DENVER - Colorado lawmakers on the Joint Budget Committee will discuss how to spend some of the revenue from recreational marijuana taxes, but the governor is warning they may have less than first expected.
In mid-February, Governor John Hickenlooper released a budget proposal outlining his plans for spending the money. It predicted more than $134 million would be raised by taxes and fees for the fiscal year beginning in July.
The plan called for that money to be spent on youth marijuana use prevention, substance abuse treatment, public health, regulatory oversight and law enforcement.
However, Hickenlooper is now lowering those expectations by about $20 million. The biggest single proposed reduction is $8 million for substance abuse programs.
He has also changed his request to account for a request by state police chiefs to spend more on training police officers to spot drug-impaired drivers.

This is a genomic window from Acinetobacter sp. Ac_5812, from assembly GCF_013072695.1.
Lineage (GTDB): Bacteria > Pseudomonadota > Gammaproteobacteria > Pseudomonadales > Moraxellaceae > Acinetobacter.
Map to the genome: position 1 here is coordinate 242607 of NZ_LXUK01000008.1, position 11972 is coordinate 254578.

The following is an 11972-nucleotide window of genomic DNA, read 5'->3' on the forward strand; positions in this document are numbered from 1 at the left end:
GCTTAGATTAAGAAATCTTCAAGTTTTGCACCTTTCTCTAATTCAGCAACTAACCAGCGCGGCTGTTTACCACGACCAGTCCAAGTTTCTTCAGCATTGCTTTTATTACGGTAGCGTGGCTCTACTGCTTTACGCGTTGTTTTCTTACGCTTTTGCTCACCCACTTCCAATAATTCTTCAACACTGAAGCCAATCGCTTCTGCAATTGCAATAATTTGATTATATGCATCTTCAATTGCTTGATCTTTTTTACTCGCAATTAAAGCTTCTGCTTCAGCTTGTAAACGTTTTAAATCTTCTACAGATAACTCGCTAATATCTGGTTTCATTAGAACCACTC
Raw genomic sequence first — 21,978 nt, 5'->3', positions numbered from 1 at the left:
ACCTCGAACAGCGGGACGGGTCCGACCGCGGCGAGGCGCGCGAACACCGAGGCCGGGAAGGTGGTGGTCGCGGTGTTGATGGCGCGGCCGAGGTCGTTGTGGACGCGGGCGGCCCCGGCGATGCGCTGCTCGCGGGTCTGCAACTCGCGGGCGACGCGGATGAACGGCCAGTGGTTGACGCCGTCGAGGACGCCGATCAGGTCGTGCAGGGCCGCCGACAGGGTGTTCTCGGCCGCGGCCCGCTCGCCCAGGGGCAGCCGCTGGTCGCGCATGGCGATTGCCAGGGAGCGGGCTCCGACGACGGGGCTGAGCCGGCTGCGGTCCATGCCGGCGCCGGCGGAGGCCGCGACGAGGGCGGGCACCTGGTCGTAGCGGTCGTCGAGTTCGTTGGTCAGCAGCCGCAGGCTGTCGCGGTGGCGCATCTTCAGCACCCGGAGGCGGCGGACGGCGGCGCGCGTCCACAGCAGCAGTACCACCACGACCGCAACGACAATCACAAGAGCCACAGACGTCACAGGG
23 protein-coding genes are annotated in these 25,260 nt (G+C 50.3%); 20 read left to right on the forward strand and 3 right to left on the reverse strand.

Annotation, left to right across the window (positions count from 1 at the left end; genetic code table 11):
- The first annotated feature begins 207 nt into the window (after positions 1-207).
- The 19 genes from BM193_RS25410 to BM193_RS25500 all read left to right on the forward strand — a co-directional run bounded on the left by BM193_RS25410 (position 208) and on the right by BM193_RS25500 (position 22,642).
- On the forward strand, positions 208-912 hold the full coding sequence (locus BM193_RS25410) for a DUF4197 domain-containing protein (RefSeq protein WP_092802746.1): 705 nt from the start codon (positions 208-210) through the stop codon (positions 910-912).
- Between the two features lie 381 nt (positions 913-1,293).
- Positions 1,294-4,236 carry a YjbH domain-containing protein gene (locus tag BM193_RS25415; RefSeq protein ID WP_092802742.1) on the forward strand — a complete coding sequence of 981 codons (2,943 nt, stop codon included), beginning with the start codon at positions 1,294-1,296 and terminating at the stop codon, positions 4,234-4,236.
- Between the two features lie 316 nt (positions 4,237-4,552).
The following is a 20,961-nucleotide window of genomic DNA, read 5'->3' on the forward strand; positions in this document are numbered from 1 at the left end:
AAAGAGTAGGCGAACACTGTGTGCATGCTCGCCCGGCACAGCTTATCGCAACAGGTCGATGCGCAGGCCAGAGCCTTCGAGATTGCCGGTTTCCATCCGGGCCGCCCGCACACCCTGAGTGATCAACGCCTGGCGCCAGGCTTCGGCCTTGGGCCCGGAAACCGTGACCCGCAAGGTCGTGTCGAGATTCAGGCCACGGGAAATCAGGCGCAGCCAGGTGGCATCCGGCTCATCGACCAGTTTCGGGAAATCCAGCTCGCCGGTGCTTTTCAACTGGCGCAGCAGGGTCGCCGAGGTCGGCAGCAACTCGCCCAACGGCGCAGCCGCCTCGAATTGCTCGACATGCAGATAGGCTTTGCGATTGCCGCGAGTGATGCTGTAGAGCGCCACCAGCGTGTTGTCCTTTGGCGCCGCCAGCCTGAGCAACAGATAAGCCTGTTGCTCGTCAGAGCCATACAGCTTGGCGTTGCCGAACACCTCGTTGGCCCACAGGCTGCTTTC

Proposition AA, which was approved by 65 percent of voters in Nov. 2013, instituted a 15 percent excise tax on wholesale weed and a 10 percent sales tax on retail sales.
$40 million in marijuana tax revenue from the excise tax was already earmarked for school construction, as approved by voters as part of Amendment 64. The money will benefit the Building Excellent Schools Today grant program, called "BEST."